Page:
CARACAS May 4 The wife and mother of jailed
Venezuelan opposition leader Leopoldo Lopez stood outside his
prison on Thursday, demanding to see him after rumors about his
health rattled the protest-hit country overnight.
They had rushed to a military hospital in Caracas and then
the hilltop Ramo Verde jail on Wednesday night after a
journalist tweeted that Lopez had been taken to a medical center
without vital signs. President Nicolas Maduro's leftist
government later issued a short video in which Lopez, standing
in front of cell bars, says he is fine.
"Today is May 3, it's 9 p.m. ... I'm sending a message to my
family and my children that I am well," said Lopez, 46, wearing
a sleeveless white shirt and crossing his arms.
But Lopez's wife Lilian Tintori, who says she has not been
allowed to see her spouse in over a month, rejected that as
evidence that he was alive.
"The dictatorship's video is FALSE. The only proof of life
that we will accept is to see Leopoldo," she tweeted early on
Thursday, posting a photo of herself and Lopez's mother facing a
line of green-clad National Guard soldiers in front of the
prison about an hour's drive from the capital Caracas.
Venezuelans, already on tenterhooks after a month of
protests and unrest that have left at least 34 people dead, were
shaken by the rumors over Lopez, a former mayor who was jailed
in 2014 during the last major round of protests.
The U.S.-educated economist and leader of the hard-line
Popular Will party is accused of inciting street violence, and
in 2015 was sentenced to almost 14 years behind bars. The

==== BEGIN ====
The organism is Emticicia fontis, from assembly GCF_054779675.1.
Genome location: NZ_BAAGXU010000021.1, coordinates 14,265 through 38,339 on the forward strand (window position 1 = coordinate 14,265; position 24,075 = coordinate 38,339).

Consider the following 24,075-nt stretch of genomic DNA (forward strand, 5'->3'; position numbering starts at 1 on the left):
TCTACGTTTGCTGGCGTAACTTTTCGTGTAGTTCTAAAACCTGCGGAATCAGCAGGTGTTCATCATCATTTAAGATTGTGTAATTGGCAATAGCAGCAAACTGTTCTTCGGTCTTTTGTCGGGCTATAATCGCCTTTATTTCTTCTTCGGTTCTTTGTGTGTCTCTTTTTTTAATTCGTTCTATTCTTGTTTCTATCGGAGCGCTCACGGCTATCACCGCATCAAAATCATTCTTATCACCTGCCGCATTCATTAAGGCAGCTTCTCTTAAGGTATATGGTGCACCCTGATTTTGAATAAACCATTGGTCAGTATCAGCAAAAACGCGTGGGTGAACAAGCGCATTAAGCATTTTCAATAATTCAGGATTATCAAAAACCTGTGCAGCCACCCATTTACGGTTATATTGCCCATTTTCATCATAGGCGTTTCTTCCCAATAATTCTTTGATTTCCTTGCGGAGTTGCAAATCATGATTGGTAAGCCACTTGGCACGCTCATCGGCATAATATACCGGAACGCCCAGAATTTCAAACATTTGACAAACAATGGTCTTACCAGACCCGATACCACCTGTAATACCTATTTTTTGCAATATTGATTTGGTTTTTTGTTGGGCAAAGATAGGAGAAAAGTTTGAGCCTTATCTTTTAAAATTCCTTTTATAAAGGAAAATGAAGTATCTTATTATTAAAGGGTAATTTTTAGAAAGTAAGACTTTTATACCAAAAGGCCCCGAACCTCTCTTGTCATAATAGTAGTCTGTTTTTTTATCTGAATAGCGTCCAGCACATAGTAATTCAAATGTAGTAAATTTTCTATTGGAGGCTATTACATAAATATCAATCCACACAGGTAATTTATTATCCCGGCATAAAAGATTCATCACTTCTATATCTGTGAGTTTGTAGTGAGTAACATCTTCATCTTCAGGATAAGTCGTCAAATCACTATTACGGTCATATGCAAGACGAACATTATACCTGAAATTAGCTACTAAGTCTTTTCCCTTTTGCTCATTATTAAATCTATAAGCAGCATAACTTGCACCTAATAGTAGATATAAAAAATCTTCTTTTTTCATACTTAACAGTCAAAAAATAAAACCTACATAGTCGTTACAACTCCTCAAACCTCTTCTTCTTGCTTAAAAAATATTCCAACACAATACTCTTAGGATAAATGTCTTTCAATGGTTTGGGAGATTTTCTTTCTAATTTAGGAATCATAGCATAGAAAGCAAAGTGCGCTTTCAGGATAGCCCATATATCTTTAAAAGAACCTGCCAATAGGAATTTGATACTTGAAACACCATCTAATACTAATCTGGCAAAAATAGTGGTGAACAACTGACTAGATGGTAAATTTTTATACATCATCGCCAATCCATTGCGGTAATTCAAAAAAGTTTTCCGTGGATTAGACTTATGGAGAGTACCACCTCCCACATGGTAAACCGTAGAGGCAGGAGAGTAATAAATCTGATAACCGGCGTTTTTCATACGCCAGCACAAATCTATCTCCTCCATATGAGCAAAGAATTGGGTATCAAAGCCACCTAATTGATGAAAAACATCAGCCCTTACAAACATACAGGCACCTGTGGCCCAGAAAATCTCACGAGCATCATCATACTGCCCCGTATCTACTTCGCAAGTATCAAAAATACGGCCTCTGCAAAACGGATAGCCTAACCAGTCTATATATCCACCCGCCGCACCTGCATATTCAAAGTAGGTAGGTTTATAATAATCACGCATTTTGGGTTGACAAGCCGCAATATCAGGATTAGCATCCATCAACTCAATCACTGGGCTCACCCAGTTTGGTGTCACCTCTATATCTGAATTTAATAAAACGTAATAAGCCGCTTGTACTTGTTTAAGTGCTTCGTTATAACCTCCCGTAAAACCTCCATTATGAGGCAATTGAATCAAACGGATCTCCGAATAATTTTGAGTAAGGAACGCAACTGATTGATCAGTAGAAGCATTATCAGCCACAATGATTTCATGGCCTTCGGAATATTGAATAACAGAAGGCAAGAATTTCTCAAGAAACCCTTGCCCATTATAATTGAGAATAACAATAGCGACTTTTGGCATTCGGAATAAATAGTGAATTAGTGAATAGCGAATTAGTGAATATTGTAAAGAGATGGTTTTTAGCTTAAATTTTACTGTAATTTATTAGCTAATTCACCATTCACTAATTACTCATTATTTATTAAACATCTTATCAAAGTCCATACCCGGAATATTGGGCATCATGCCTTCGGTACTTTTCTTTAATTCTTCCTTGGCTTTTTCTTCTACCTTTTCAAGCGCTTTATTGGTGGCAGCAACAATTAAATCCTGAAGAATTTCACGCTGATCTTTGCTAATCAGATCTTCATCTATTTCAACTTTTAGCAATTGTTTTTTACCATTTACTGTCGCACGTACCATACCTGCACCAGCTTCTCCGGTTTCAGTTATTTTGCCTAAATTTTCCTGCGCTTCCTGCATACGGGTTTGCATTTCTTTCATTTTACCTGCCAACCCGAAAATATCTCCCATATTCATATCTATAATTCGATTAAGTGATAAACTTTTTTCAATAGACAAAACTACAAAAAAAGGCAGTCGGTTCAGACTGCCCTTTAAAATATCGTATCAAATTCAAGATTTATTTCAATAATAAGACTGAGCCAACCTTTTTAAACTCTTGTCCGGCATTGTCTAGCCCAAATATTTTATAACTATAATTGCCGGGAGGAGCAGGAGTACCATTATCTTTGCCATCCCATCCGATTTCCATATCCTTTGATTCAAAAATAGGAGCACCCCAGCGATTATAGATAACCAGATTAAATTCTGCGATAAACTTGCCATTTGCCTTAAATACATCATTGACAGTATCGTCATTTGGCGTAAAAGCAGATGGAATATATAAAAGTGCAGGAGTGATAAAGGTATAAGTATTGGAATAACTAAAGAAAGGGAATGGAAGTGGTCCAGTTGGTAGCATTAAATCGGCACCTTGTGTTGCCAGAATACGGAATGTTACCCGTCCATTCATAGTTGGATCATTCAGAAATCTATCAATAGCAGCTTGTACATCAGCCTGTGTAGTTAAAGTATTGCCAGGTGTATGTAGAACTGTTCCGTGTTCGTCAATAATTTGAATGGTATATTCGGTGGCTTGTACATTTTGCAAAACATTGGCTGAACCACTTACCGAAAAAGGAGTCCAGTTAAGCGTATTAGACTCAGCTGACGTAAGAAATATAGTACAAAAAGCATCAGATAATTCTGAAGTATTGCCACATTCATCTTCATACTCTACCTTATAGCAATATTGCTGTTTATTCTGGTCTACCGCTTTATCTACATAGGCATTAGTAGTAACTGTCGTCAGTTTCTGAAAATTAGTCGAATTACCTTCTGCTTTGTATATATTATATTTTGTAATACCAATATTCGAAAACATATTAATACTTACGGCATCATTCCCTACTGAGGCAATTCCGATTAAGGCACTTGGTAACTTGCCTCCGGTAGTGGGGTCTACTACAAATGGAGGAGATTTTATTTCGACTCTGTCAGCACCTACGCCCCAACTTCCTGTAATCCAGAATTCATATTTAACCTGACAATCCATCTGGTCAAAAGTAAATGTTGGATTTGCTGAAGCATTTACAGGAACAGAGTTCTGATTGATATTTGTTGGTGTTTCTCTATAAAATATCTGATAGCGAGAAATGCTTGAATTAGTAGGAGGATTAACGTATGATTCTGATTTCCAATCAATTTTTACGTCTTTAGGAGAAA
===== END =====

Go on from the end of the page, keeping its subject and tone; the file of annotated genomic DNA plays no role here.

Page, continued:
government says he is a dangerous agitator, pointing to his
involvement in a brief 2002 coup against the late Hugo Chavez,
when Lopez even helped arrest a Cabinet minister.
Lopez's supporters say he was sentenced in a kangaroo court
because he had been viewed as a future presidential hopeful and
thus a threat to unpopular Maduro. Still, others in the
opposition deem him a divisive hothead who took to the streets
too early and failed to get the backing of the country's poor.
His case has become a cause celebre for the anti-Maduro
movement, with Tintori meeting U.S. President Donald Trump at
the White House in February.
"OPERATION TO FAN HYSTERIA"
In this latest bout of unrest, rights group Penal Forum says
over 1,700 people have been arrested since early April with 597
of them still jailed. Hundreds have also been injured, often in
confusing street melees between stone-throwing hooded youth and
security forces firing tear gas and water cannons.
Protesters are demanding early elections to remove Maduro
and bring an end to a devastating recession that has food and
medicine running short. The government retorts the opposition is
secretly seeking to stoke a coup and says many demonstrators are
little more than vandals.
Officials presented the buzz over Lopez's health as another
attempt to stoke unrest.
"This was an operation to fan hysteria, hate, and violence,"
said Information Minister Ernesto Villegas said late on
Diosdado Cabello, the second-in-command of the ruling
Socialist Party, also suggested the rumors were part of a media
campaign by his family to draw attention to Lopez, who has
powerful backers abroad.
"They're inventing that I don't know what has been done to
Leopoldo to put together a big, pretty show, so that we forget
the 43 deaths he caused," said Cabello in reference to those
killed during unrest in 2014. "We haven't done anything to the
monster of Ramo Verde."
But Lopez's family says it is concerned after weeks without
seeing him, including after a march to Ramo Verde on Friday and
on his birthday on Saturday, when his wife and two children
stood outside the jail with a cake.
(Additional reporting by Diego Ore; Writing by Alexandra Ulmer;
Editing by W Simon)